Quantcast

An Argument Against Binge Watching TV

By Will Smith

Will isn't a fan of binge watching TV. Here's why.

Last night, my wife and I watched the fifth episode of True Detective, which means that we’re officially caught up with the show, if only for a few days. This is something of an accomplishment for me, as it’s the first time I’ve been caught up on a scripted TV show since I stopped watching 24, midway through the fourth season.

That’s right. Since then, I’ve been “behind” on pretty much every show I’ve dedicated myself to watching. Now, the modern answer to that “problem” is binge watching. Binge watching, the act of consuming entire seasons of television shows in days or weeks instead of months or years, is the fast and trendy way to catch up on serialized dramas that make up most of the best TV shows today.

Photo courtesy of Flickr user martinhoward

I don’t like binge watching TV. By condensing the post-viewing refractory period of a TV show from seven days down to the time it takes to make a snack, I diminish my ability to absorb each episode. In The Talking Room, Breaking Bad creator Vince Gilligan said the best thing TV has going for it is that you have a hundred hours to develop characters, learn their nuances, and tell their stories. I say if you blast through those episodes too quickly, you won’t have time to appreciate that effort.

In the days after I watched the fourth episode of True Detective, I re-watched the final six minutes at least four or five times. The first time I watched to ensure I hadn’t missed any plot points or dialog. The second time I watched the actors, to see how they handled such a long, elaborate scene. The third time I watched the camera movements and the location, to figure out the mechanics of the shoot. The fourth time I just watched the scene again, marveling at all the pieces that had to come together perfectly during what had to be a challenging location shoot. And for the fifth viewing? I watched it one more time after I’d read a couple of articles explaining how they accomplished the whole thing and why it worked. That step over the fence still blows my mind.

For a handful of days, I spent considerable time thinking about one incredible moment of television. I watched that episode the day after the next episode aired. I could have literally rolled straight into it, traveling back into Louisiana and letting the plot wash over me. But if I had, I likely would have been too obsessed trying to figure out the secret of the Yellow King to consider the accomplishment that was the previous episode.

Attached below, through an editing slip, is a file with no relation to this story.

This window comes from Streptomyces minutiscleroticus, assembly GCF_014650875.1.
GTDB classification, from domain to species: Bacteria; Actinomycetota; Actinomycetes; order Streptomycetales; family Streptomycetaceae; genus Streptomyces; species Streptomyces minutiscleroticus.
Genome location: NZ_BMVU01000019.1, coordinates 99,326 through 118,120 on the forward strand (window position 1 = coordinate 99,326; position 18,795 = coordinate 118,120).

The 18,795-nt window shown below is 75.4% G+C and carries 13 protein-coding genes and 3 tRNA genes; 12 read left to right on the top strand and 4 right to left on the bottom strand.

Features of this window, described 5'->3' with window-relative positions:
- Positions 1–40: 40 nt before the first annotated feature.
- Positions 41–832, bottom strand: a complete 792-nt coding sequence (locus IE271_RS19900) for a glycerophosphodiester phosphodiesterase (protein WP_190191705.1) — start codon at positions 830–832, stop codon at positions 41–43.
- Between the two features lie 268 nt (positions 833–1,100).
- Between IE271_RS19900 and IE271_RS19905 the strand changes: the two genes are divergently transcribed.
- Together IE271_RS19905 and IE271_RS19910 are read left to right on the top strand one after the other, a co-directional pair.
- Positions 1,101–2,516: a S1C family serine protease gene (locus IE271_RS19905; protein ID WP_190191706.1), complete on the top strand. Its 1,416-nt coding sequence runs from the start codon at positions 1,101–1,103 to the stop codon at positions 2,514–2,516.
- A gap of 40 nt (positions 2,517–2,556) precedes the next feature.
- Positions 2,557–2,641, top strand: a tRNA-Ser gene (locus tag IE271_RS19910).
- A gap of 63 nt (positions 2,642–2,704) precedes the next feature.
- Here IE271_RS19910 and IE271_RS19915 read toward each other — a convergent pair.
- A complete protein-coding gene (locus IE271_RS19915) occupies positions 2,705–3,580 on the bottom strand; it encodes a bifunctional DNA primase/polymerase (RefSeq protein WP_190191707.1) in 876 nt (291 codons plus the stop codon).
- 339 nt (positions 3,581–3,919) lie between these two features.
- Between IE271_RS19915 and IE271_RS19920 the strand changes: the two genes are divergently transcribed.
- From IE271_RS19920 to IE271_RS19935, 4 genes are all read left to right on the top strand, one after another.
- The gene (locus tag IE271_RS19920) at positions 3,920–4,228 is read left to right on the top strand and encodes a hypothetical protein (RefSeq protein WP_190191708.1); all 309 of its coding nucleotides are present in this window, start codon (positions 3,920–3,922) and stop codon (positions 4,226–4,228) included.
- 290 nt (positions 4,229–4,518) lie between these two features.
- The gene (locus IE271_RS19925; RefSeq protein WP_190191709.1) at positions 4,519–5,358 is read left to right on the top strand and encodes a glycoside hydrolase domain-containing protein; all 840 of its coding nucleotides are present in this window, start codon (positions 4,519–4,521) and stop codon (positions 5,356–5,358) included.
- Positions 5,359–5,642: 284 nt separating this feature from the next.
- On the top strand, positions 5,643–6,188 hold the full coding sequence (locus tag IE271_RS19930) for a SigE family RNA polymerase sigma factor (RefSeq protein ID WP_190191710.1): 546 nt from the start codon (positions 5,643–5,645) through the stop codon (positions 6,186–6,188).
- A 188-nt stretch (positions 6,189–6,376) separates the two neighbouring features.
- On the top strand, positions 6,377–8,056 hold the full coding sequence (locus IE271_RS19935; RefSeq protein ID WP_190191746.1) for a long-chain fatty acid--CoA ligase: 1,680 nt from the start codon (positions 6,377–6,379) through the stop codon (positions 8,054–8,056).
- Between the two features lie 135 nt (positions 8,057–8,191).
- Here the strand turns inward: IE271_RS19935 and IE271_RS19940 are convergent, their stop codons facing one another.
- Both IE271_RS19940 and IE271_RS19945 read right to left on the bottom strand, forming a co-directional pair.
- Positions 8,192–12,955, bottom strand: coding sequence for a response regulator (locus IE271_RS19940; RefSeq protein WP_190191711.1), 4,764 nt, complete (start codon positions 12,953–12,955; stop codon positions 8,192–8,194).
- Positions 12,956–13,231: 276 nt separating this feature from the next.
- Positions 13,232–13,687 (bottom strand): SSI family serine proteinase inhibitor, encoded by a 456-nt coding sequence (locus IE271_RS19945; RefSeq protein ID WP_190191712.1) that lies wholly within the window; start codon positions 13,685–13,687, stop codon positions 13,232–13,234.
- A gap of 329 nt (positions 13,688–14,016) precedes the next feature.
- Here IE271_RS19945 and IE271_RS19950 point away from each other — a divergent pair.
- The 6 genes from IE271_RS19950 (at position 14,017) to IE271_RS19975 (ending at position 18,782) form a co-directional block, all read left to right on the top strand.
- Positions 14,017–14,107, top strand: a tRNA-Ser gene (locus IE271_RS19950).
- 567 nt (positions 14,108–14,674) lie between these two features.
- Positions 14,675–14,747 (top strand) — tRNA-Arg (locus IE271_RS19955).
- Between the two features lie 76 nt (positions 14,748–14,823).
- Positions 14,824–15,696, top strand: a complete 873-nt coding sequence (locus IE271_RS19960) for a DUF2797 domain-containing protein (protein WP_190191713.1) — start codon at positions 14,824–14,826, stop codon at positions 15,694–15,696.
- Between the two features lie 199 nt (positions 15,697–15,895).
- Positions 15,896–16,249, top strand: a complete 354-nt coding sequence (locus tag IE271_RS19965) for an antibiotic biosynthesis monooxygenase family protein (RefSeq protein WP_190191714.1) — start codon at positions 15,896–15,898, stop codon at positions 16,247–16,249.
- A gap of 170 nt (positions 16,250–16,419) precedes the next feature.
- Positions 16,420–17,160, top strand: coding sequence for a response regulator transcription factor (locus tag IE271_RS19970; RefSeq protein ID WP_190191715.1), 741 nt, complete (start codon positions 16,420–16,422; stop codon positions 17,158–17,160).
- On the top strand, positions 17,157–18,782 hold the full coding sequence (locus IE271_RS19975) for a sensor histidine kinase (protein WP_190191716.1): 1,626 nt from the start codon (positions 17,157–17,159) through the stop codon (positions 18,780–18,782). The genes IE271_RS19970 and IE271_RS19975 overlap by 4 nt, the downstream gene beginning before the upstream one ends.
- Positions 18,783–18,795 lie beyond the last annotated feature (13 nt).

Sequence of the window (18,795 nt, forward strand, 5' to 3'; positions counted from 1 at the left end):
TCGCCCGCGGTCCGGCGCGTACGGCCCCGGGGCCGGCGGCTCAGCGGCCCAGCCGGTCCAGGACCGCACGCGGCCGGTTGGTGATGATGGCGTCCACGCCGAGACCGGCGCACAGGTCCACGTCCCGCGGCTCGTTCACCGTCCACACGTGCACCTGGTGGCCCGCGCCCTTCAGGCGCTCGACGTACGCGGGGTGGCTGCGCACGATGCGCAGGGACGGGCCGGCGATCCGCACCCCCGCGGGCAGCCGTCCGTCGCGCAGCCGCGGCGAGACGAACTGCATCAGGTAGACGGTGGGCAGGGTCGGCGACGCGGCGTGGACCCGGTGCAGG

When I encounter something that is as carefully constructed as True Detective is, whether it's a TV show, a book, a videogame, or a movie, I like to take my time with it. The way I see it, you only get to experience that work for the first time once. To me, each episode of a show like True Detective is something to be cherished. Each episode deserves time to live in my head. To do less is not only a disservice to myself, it feels disrespectful to the show's creators--they put thousands of man hours into making one hour of television. Blasting through the episodes simply to see what happens at the end just feels wrong to me.

If I was going to make a bad analogy now, I'd say that binge watching is like putting a drive-through window in an art museum. Sure the window would allow more patrons to appreciate the art in a quick, convenient context, without the opportunity to internalize the experience. Lucky for you, I'm going to skip the analogy and just tell you about the time I ruined Lost by binge watching it instead.

When Lost arrived on Netflix, my wife and I sat down to watch the series. By the end of the fourth episode, I was utterly sick of the show. Condensing Lost magnified the show’s flaws and exposed too much of its structure; the plot twists felt ludicrous and arbitrary instead of carefully constructed and mysterious. The characters felt vapid and worthy of disdain instead of interesting and relatable. Lost would have been better with more time between episodes, so I could forget the small things that annoyed me and focus on the things that intrigued me.

I ruined Breaking Bad with binge watching too. Watching episodes back-to-back ratcheted the tension up too high. After watching two seasons of the show in as many weeks, I was emotionally exhausted and needed a break. I literally couldn’t take it. Without enough time to recover between episodes, the highs and the lows of the show started to even out and the tension made me dread watching the next episode. I realized I wasn't enjoying myself anymore, and just quit.

And while I'm on the subject, the season-ending cliffhanger has been completely devalued by binge watching. I spent the best part of the summer of 1990 wondering how the crew of the Enterprise would be able to defeat the Borg and rescue Picard after watching The Best of Both Worlds, Part 1. When you load The Next Generation on Neflix, you can watch those episodes back-to-back. On second thought, maybe that isn't a bad idea. As 90 minutes of Star Trek, I bet The Best of Both Worlds holds up better than most Trek feature films.

There are a few other places that binge watching is OK. Binging It's Always Sunny in Philadelphia and Archer helped me get through the sleepless nights that marked the first three months of my daughter's life. Both are fabulous shows, and I don't feel like I missed out on much by watching episodes back-to-back-to-back. Watching that much Always Sunny almost certainly made me a worse human being, but I still consider it time well spent.

That’s why I've stopped binge watching TV. What do you think? Am I a Luddite for eschewing a modern convenience or is binge-watching the fast food of the TV world? Have I stepped into "Get off my lawn" territory? Rest assured that while you're posting in the comments below, I'll be catching up on Mad Men the best way I know how, one episode every four days.